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Taking Back Pen Tests- From Requirement to Necessity

Taking Back Pen Tests- From Requirement To Necessity

Is my stuff secure?

At their core, penetration tests answer two critical questions:

  1. Is my stuff secure?
  2. How do you know?

Q1 is pretty straightforward. If the answer is ‘no,’ then Q2 consists of a list of vulnerabilities discovered. But if the answer is ‘yes,’ then what do we get? A pat on the back? Of course not. We receive a ‘clean’ pen test report that describes the measures taken to assess the environment. The value of negative testing realized.  But why do I care?

They need to know!

Let’s say I’ve developed a handy content management application. A potential customer wants to procure this app, but has asked how seriously I take security. I respond with an emphatic, “VERY SERIOUSLY,” but that appears to not be enough. So I supply them with an objective assessment that used a standardized evaluation method- a pen test report. The same method applies whether my use case is an investment firm evaluating my risk profile, a partner curious about the viability of the integration, or an auditor evaluating my compliance with PCI.

The value of pen testing is timeless. While the methodology, the resource, the content etc. has and will continue to flux as technology and customer needs evolve, the value of an objective, standardized assessment isn’t going anywhere.

Which brings us back to Q2— How do you know whether I’m secure or not? We established why others might care, and why I’m apt to care about their opinions in turn, but we didn’t yet address why I care, and what it means for my business. When I want to find bad stuff more than I care about proving to others that I care enough to look, the answer to Q2 has to change.

I need to know

When organizations want to find more high priority vulnerabilities, faster, they often turn to the power of managed crowdsourced security programs. When they need the objective compliance artifacts required by stakeholders, but don’t want to sacrifice the results from a crowdsourced model, they turn to Next Gen Pen Tests. These programs provide better depth and breadth of coverage by leveraging a wider pool of resource to find the right skills, right now. In Bugcrowd’s Next Gen Pen Test, additional researchers actually work in parallel with those following a standardized methodology, to further expand total coverage. This provides organizations serious about solving their security challenges with the results they need to stay one step ahead.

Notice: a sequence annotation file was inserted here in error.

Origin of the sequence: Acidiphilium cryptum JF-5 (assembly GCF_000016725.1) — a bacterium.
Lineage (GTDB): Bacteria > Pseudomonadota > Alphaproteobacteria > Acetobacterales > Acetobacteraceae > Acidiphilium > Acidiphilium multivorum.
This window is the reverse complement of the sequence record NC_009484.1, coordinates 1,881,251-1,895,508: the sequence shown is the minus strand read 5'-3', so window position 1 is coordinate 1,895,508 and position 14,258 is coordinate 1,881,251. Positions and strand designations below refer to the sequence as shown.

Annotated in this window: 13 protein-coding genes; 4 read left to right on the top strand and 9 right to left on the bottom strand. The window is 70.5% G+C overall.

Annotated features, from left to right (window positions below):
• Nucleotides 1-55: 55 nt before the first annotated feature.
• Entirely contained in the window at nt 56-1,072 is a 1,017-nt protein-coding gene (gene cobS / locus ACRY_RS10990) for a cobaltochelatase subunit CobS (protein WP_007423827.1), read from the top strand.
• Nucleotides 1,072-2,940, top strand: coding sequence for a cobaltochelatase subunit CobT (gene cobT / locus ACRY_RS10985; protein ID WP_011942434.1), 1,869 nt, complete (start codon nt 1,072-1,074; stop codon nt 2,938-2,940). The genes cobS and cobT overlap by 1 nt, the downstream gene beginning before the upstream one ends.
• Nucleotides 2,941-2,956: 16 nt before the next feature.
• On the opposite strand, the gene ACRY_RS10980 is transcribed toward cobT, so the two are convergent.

Show me

For organizations that don’t just want to know ‘what,’ but ‘how,’ Bugcrowd offers Coverage Analysis. This feature of Next Gen Pen Test Pro and Enterprise solutions provides a much richer picture of not only the vulnerabilities that were uncovered, but the method used to surface each. While traditional pen test reports offer a self-attested and often generalized view of the process performed, Coverage Analysis uses traffic log parsing and activity analysis to provide a higher fidelity accounting of the methodology actually performed by every pen tester and researcher on the program. This has helped many organizations more quickly resolve, as well as avoid similar issues in future.

By using these assessments as a tool to both measure and inform internal proceedings, organizations are re-defining the value of pen tests for everyone.

 

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